Tag Archives: subversion

svn get revision

One of the more annoying things about svn is that (to my knowledge), there exists no single simple command to retrieve the revision number from a shell.

What I want:
[code]
ammon@hermes:~/repo$ svn info –get-revision .
1234
[/code]

But of course, nothing like this exists.

Thankfully, svn info’s output IS easy enough to parse. You just have to do it your self.

[code]
ammon@hermes:~/repo$ svn info | grep Revision | awk — ‘{print $2}’
1234
[/code]

Will give you the revision of your current checkout without the network hit of a call to svn log.

To get the current version of the repo itself (hits the network), add “-r HEAD” to the svn info call:

[code]
ammon@hermes:~/repo$ svn info -r HEAD | grep Revision | awk — ‘{print $2}’
1280
[/code]

Of course, svn info also supports outputting info as xml, so you could use that to parse things in a more advanced environment but one where you’re still not using the svn api bindings.

svn whitespace blues

For the longest time, I have been suffering with problems of changes whitespace rendering SVN diffs useless.

Sometimes it’s the spaces vs tabs issue. Sometimes it’s file line endings (silly Windows-only editors and their CRLF). And sometimes it’s just people adjusting whitespace arbitrarily on lines (like adding spaces around parens or leaving spaces at the end of lines, etc…).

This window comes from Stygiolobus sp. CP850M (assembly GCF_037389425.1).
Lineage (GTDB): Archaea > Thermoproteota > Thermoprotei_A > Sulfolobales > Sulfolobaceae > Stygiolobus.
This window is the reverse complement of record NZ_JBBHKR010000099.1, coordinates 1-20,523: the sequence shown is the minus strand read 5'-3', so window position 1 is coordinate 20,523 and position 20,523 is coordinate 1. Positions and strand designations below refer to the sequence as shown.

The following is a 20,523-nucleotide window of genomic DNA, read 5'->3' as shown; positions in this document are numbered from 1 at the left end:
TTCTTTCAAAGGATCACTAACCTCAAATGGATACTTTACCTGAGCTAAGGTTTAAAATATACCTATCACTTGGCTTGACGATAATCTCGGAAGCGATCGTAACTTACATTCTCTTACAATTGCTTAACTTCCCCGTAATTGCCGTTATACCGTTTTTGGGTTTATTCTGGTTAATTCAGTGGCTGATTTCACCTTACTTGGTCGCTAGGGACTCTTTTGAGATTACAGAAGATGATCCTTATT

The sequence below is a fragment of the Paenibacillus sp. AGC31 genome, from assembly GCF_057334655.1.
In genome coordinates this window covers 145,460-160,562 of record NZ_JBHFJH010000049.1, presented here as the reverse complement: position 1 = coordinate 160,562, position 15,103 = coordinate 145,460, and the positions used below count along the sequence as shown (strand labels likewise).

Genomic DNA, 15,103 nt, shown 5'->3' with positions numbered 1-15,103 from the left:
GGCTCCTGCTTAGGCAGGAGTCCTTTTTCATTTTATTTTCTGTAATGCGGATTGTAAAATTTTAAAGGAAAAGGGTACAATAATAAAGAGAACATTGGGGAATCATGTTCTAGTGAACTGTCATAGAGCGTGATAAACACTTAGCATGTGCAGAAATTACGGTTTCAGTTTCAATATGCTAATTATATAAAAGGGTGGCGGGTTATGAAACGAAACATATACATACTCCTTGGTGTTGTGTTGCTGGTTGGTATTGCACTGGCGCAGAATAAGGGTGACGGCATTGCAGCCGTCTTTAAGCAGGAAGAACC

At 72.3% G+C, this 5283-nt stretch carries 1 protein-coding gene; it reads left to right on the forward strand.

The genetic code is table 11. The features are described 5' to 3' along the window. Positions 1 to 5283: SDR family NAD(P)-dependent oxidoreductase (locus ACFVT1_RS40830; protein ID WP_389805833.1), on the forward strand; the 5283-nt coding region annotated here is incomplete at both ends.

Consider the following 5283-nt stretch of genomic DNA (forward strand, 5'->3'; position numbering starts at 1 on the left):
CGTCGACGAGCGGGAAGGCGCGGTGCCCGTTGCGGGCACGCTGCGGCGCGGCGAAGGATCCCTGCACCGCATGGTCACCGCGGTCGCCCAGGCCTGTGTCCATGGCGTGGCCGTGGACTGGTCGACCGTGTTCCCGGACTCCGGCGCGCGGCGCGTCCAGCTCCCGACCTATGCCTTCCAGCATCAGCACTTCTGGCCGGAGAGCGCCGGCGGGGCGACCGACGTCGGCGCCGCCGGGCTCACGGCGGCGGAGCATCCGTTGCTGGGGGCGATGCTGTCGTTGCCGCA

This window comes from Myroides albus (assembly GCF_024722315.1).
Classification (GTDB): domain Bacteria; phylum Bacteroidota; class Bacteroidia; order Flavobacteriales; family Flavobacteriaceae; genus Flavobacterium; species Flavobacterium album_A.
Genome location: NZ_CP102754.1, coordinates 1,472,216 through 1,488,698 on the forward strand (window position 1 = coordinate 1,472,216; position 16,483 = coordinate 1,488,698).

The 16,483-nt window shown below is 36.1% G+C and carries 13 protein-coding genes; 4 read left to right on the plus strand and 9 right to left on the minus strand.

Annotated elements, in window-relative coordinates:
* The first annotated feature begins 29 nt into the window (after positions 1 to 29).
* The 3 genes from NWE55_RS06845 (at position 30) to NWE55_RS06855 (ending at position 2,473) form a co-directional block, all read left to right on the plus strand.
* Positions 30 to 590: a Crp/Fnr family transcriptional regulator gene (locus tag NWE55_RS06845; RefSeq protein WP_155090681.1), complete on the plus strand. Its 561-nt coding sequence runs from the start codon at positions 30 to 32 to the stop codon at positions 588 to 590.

Regardless of the individual manifestation, it’s a silly problem, but one that causes more than its share of tears among developers everywhere.

Perhaps the easiest and smartest solution is to browbeat your co-developers into compliance. Force people to use editors that preserve line endings, force them to strip trailing whitespace and conform to a universal standard of indentation, etc… but it’s not always the nicest or most reliable solution. People will make mistakes, even if it’s only once a month… going over that diff might cost you an hour to figure out what had actually changed.

There are a few other solutions out there. They’re not new, and they’re not for everyone… but they can be phenomenally helpful at times. I’ll go over the two simplest ones.

dos2unix

Ever gotten a diff that reads like this?

This is what happens when something changes the line endings of a file. In this case, the original file was created with LF endings and was then edited slightly by an application that converted them to CRLF.

Now… if this were a 1000 line perl script in stead of an 11 line lyrics snippet… it would be soulcrushingly difficult to find the one actual change in the file.

Most unix distros have at their disposal the dos2unix / unix2dos utilities. On Red Hat, you can yum install dos2unix to get them. On Debian/Ubuntu, you can apt-get install tofrodos. I don’t have any other unices lying around at present to check on, but you can always just get the source at http://www.thefreecountry.com/tofrodos.

Much easier to figure out what has changed this way.

For extra credit, look into the svn:eol-style property. Set this on files as you commit them – or just use autoprops to do the dirty work for you…

diff-cmd

Of course, some times it’s not line endings. Sometimes the problem is random meaningless whitespace changes. Maybe somebody used an editor that auto-indents with spaces when the file was already indented with tabs, etc…